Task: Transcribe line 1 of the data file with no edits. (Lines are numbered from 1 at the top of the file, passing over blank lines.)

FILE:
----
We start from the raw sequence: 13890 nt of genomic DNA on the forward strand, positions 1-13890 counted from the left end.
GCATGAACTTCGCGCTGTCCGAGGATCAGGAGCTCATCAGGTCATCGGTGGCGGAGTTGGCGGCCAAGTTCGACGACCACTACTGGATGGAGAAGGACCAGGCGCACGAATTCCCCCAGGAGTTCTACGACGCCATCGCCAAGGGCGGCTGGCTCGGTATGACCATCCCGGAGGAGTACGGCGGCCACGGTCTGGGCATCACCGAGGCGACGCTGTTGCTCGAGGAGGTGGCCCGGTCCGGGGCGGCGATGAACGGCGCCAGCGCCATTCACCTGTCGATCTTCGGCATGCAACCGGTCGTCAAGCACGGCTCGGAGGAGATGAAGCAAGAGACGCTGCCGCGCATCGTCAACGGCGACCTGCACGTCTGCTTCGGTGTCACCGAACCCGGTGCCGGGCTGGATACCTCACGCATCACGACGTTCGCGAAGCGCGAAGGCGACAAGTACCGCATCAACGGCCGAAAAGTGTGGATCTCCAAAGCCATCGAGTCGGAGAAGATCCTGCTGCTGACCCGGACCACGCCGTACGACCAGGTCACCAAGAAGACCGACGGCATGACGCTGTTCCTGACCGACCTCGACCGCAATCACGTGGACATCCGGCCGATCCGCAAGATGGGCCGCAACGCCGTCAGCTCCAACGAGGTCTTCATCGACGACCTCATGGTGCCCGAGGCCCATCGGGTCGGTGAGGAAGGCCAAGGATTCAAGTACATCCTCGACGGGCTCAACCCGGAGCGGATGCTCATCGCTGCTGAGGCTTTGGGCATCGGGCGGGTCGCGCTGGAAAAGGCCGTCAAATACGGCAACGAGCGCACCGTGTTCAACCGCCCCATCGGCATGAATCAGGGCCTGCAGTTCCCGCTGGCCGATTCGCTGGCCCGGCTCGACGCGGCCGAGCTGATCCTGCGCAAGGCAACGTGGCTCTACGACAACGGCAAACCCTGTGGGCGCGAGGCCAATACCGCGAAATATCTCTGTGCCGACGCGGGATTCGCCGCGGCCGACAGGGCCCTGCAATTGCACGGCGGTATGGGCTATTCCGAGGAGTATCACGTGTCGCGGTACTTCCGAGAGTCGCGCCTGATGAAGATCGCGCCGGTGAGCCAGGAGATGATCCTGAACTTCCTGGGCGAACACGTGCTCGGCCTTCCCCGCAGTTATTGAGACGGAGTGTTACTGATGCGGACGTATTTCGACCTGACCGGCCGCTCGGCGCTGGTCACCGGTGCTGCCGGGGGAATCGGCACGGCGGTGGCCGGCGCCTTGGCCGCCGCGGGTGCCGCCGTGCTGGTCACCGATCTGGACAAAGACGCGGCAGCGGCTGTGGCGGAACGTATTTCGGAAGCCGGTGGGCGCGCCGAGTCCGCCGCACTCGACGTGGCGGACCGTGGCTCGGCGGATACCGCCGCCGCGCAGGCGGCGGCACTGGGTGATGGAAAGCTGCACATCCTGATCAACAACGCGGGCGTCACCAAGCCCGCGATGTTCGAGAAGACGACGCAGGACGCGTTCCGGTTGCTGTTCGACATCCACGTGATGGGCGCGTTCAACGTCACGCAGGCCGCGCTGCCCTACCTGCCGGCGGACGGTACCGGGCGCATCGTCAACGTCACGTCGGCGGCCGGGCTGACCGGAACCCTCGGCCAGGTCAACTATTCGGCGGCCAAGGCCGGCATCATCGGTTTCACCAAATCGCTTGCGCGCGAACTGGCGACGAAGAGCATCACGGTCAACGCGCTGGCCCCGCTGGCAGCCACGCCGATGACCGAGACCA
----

We start from the raw sequence: 13890 nt of genomic DNA on the forward strand, positions 1-13890 counted from the left end.